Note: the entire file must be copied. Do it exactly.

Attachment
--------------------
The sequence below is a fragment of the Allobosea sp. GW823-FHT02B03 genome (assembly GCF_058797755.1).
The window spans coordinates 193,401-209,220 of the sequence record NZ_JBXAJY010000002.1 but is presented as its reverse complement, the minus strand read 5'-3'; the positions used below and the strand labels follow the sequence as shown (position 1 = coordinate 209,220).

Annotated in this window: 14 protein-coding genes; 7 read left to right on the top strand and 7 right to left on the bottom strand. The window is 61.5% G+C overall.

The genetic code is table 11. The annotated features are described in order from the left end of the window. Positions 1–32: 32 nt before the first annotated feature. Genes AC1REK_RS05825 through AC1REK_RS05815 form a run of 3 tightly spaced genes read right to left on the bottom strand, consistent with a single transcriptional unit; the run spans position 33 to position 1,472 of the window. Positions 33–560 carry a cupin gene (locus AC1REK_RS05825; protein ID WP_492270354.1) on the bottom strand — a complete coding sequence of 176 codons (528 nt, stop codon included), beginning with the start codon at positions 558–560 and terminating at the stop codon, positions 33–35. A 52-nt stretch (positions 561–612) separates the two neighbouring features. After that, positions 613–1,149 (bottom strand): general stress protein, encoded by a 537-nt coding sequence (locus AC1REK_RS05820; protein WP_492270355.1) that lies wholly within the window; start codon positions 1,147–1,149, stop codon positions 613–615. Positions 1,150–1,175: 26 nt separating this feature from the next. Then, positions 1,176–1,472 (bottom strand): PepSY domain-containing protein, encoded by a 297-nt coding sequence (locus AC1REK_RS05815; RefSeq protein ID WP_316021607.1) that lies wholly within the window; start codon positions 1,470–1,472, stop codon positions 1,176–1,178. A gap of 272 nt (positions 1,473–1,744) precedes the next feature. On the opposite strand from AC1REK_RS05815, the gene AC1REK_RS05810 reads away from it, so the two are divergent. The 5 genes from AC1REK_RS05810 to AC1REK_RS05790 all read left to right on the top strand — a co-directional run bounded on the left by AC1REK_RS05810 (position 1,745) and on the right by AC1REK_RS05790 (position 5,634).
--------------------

The sequence below is a fragment of the Allobosea sp. GW823-FHT02B03 genome (assembly GCF_058797755.1).
The window spans coordinates 193,401-209,220 of the sequence record NZ_JBXAJY010000002.1 but is presented as its reverse complement, the minus strand read 5'-3'; the positions used below and the strand labels follow the sequence as shown (position 1 = coordinate 209,220).

Annotated in this window: 14 protein-coding genes; 7 read left to right on the top strand and 7 right to left on the bottom strand. The window is 61.5% G+C overall.

The genetic code is table 11. The annotated features are described in order from the left end of the window. Positions 1–32: 32 nt before the first annotated feature. Genes AC1REK_RS05825 through AC1REK_RS05815 form a run of 3 tightly spaced genes read right to left on the bottom strand, consistent with a single transcriptional unit; the run spans position 33 to position 1,472 of the window. Positions 33–560 carry a cupin gene (locus AC1REK_RS05825; protein ID WP_492270354.1) on the bottom strand — a complete coding sequence of 176 codons (528 nt, stop codon included), beginning with the start codon at positions 558–560 and terminating at the stop codon, positions 33–35. A 52-nt stretch (positions 561–612) separates the two neighbouring features. After that, positions 613–1,149 (bottom strand): general stress protein, encoded by a 537-nt coding sequence (locus AC1REK_RS05820; protein WP_492270355.1) that lies wholly within the window; start codon positions 1,147–1,149, stop codon positions 613–615. Positions 1,150–1,175: 26 nt separating this feature from the next. Then, positions 1,176–1,472 (bottom strand): PepSY domain-containing protein, encoded by a 297-nt coding sequence (locus AC1REK_RS05815; RefSeq protein ID WP_316021607.1) that lies wholly within the window; start codon positions 1,470–1,472, stop codon positions 1,176–1,178. A gap of 272 nt (positions 1,473–1,744) precedes the next feature. On the opposite strand from AC1REK_RS05815, the gene AC1REK_RS05810 reads away from it, so the two are divergent. The 5 genes from AC1REK_RS05810 to AC1REK_RS05790 all read left to right on the top strand — a co-directional run bounded on the left by AC1REK_RS05810 (position 1,745) and on the right by AC1REK_RS05790 (position 5,634).